- The Washington Times - Sunday, August 13, 2006

Fernando, Yesenia and Luis’ summer trip to the D.C. region seems like a typical visit — highlighted by eating hamburgers, going to water parks and snapping photos on a cell phone. But as the children enjoy the rituals of summer, the international children’s advocacy group Kidsave is working behind the scenes to find a permanent home in the United States for the two brothers and their sister who live apart in an orphanage in Peru.

The children arrived July 12 and for the first time have lived together, in a Kensington home, forming a natural familial bond.

“Despite whatever has happened to these kids, they’re just kids. And when they get into a family, they blossom,” said Joan Savary, their host mother, who says the siblings, 10 and younger, have in their short stay transformed from shy and scared to comfortable and delightful.

Though the children require special attention because of the neglect they have suffered and their time in the orphanage, each possesses a distinctive personality and interests.

Yesenia, a spunky girl with a pixie haircut, is a chatterbox. Luis is a comic. Fernando, an aspiring engineer, is the oldest at 10 and more aware than his siblings that this trip means far more than the opportunity to play with a Gameboy or ride in a car that has a built-in DVD player.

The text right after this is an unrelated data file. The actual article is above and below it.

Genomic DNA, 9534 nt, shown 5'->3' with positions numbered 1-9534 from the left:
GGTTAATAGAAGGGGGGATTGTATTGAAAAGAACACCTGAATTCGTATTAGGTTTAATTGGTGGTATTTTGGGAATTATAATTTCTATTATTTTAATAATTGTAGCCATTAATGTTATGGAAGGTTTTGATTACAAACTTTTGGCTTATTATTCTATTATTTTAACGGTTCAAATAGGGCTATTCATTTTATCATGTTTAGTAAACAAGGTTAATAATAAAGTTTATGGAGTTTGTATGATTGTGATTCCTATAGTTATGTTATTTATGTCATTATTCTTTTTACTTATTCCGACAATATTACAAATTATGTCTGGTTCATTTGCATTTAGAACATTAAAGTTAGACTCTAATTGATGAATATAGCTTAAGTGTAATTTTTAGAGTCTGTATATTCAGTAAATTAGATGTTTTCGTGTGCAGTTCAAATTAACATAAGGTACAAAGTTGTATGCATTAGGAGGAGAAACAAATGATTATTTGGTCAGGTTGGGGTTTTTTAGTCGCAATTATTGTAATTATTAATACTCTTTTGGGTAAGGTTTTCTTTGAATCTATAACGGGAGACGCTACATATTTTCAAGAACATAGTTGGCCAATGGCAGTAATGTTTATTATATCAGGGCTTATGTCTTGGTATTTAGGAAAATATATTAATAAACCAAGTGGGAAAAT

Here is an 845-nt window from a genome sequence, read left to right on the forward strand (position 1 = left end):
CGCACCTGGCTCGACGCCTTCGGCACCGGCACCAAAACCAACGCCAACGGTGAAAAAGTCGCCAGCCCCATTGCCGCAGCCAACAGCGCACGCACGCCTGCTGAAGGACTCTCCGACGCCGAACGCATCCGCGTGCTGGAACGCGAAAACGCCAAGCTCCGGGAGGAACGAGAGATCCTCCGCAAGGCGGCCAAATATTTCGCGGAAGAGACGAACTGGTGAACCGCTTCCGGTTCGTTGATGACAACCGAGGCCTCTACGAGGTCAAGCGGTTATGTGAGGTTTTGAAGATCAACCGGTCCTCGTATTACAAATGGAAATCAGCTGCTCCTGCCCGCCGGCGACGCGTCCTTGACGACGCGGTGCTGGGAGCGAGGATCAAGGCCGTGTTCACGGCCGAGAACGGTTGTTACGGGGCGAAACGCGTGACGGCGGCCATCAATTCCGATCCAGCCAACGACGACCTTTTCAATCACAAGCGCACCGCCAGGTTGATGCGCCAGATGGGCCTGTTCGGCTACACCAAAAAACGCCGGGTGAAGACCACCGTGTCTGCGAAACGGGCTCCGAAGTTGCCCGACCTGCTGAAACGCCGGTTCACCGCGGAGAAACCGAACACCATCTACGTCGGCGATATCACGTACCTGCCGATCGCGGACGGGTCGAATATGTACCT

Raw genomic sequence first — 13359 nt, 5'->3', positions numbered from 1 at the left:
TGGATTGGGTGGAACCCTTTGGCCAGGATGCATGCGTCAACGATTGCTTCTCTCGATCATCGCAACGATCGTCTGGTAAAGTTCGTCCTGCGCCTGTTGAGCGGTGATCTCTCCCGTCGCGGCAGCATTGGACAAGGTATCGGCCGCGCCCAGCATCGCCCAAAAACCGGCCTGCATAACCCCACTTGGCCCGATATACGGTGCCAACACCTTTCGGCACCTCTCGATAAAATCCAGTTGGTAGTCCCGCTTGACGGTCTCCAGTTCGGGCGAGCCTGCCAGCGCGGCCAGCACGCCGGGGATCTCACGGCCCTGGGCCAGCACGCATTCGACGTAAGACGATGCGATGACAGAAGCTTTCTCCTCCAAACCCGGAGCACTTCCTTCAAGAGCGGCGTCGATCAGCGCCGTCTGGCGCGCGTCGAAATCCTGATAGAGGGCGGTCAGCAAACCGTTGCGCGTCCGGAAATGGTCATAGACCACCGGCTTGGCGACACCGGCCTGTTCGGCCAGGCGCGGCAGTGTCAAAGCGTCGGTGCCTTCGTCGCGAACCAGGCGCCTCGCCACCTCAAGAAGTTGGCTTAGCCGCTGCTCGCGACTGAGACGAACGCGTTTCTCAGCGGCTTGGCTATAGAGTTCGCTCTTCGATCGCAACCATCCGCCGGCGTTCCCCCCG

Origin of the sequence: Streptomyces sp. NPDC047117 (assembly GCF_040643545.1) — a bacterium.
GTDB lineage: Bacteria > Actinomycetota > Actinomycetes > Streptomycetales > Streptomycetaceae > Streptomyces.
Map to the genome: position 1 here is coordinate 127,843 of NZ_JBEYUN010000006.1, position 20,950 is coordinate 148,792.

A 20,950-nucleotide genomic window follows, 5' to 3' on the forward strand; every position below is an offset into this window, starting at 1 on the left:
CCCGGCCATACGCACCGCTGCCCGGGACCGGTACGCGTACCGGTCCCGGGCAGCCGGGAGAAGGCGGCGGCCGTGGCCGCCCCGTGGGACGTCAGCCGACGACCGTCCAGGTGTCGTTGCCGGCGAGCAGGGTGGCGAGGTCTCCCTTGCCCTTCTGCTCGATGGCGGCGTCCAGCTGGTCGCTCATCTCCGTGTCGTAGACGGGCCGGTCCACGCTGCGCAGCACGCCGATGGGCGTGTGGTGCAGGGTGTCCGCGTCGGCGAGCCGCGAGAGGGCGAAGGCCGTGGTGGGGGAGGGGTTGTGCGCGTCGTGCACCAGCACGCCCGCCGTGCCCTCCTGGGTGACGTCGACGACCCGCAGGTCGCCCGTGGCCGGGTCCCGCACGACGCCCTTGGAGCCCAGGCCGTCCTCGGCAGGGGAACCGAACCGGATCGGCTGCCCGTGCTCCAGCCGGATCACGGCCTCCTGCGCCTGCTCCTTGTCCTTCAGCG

Ms. Savary said Fernando recently told her that he didn’t want to return with his brother and sister Thursday to Peru.

“Once you have a child in your home, it’s hard to get him out of your heart,” said Terry Baugh, president and co-founder of Kidsave.

Kidsave strives to raise awareness of “the plight of children growing up without parents,” according to its Web site.

The volunteer-driven organization, with headquarters in the District and Los Angeles, specifically works with older children living in orphanages with the goal of placing them in permanent homes.

Fernando, Yesenia and Luis are a part of the organization’s Summer Miracles Program that brings children face to face with interested families, which organizers say is a more powerful method of advocating adoption than merely showing photographs.

At a recent lunch where families were able to interact with the children, 6-year-old Luis held a bat nearly his size while wearing a red blindfold that covered all of his face except his dimples — proof that his first pinata was a joy. And 8-year-old Yesenia spun around in a leather, high-backed chair holding the translator’s cell phone in one hand and a can of Sprite in the other, chattering away the whole time.

“It’s a leap of faith you have to make when you become a parent,” said Ms. Savary, whose two teenage children were adopted. “They’re really good kids.”

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